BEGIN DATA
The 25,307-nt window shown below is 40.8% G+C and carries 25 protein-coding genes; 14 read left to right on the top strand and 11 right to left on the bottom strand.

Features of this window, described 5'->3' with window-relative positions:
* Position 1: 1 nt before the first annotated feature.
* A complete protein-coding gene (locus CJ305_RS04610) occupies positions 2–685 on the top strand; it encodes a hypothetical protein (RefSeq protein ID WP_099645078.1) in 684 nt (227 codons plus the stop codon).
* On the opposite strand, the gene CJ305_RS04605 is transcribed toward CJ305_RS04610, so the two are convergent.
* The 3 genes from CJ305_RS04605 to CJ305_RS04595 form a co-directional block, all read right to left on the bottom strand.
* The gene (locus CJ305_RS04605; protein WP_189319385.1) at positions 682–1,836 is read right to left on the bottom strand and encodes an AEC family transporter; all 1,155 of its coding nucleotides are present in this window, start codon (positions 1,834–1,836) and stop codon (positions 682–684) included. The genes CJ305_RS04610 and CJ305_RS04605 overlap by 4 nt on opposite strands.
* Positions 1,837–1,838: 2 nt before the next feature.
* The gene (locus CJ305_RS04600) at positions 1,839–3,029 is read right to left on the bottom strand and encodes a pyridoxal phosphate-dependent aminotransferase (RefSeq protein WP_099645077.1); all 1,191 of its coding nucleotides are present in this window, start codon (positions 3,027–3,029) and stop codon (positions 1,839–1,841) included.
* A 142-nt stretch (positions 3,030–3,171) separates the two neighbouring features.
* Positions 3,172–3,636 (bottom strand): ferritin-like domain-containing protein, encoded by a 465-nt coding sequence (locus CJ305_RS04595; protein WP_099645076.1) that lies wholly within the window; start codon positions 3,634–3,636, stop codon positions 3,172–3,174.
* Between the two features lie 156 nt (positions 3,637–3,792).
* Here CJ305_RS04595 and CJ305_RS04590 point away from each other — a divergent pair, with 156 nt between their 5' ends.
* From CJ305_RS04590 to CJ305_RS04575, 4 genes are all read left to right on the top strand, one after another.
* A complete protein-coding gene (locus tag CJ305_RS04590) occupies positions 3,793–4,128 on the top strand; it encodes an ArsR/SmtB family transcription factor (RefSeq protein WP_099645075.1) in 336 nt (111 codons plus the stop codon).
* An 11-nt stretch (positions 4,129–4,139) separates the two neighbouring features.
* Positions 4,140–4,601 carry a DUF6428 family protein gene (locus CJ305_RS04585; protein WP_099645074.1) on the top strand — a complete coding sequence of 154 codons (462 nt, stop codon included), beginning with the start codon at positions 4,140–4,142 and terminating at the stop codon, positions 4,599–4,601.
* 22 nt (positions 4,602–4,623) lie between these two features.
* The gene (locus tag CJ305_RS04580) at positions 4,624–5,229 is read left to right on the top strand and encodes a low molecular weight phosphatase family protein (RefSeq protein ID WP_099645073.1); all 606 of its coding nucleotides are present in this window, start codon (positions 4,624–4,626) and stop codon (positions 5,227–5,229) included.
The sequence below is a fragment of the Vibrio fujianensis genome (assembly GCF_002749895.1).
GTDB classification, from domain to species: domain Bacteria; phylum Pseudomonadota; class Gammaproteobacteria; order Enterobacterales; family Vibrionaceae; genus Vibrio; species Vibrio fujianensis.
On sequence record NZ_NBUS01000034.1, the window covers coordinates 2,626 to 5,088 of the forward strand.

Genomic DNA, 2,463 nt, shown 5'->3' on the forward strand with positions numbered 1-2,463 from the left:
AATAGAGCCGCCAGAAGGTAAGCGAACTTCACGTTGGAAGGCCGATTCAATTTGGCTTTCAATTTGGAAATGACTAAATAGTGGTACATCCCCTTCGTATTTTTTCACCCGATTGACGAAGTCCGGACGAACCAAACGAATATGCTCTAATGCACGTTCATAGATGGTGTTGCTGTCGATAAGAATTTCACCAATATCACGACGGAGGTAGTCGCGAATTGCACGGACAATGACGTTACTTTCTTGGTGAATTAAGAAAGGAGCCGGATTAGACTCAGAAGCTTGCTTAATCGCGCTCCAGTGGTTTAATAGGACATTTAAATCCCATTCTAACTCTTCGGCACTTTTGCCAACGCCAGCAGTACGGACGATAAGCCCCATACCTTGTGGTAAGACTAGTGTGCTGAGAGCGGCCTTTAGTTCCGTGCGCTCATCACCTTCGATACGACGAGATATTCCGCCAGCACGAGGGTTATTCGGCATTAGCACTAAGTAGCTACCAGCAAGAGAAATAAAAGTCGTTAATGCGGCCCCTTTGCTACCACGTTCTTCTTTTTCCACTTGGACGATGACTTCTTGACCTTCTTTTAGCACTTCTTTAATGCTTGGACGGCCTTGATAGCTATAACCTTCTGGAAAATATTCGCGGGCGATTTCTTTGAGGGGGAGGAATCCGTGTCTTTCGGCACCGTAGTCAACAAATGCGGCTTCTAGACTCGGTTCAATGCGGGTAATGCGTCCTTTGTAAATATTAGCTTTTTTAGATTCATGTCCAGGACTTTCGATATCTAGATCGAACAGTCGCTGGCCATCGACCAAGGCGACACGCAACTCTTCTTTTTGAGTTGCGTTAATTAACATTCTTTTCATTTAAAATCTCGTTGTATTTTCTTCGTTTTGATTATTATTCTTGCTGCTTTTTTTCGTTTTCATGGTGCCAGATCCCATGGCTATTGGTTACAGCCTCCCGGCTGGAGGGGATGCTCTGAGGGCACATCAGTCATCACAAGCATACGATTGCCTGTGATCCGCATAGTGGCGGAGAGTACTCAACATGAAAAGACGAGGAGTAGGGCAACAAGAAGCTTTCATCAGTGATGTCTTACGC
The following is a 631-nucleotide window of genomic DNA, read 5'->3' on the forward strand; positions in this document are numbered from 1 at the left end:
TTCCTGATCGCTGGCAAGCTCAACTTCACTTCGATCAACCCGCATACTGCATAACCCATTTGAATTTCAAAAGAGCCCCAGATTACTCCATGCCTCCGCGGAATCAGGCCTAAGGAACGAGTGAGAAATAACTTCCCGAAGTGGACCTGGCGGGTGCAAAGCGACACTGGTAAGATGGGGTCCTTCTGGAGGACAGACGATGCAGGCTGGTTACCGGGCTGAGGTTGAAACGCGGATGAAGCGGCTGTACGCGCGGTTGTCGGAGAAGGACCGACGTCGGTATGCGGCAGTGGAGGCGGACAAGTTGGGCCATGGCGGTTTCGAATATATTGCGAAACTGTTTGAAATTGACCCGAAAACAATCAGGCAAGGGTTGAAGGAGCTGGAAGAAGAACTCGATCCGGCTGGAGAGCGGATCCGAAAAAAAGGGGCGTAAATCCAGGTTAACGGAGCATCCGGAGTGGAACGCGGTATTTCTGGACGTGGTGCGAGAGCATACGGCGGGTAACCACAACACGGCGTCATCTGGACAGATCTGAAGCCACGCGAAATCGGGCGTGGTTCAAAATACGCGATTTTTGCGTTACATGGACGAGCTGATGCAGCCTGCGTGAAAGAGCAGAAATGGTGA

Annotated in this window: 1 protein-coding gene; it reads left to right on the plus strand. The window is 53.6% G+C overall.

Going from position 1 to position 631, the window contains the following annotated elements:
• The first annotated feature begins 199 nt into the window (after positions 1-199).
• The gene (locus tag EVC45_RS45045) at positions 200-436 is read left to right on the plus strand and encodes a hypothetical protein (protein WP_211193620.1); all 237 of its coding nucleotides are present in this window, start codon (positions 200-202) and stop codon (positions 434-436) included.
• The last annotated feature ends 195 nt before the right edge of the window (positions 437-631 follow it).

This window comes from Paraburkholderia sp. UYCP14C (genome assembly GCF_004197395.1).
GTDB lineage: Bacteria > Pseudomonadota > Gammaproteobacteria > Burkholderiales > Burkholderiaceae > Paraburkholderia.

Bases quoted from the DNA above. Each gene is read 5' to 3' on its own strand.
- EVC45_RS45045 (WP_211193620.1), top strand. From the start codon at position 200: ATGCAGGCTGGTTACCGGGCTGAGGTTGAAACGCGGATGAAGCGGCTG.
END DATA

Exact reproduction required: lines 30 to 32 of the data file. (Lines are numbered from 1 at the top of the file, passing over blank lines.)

• The gene (locus tag EVC45_RS45045) at positions 200-436 is read left to right on the plus strand and encodes a hypothetical protein (protein WP_211193620.1); all 237 of its coding nucleotides are present in this window, start codon (positions 200-202) and stop codon (positions 434-436) included.
• The last annotated feature ends 195 nt before the right edge of the window (positions 437-631 follow it).

This window comes from Paraburkholderia sp. UYCP14C (genome assembly GCF_004197395.1).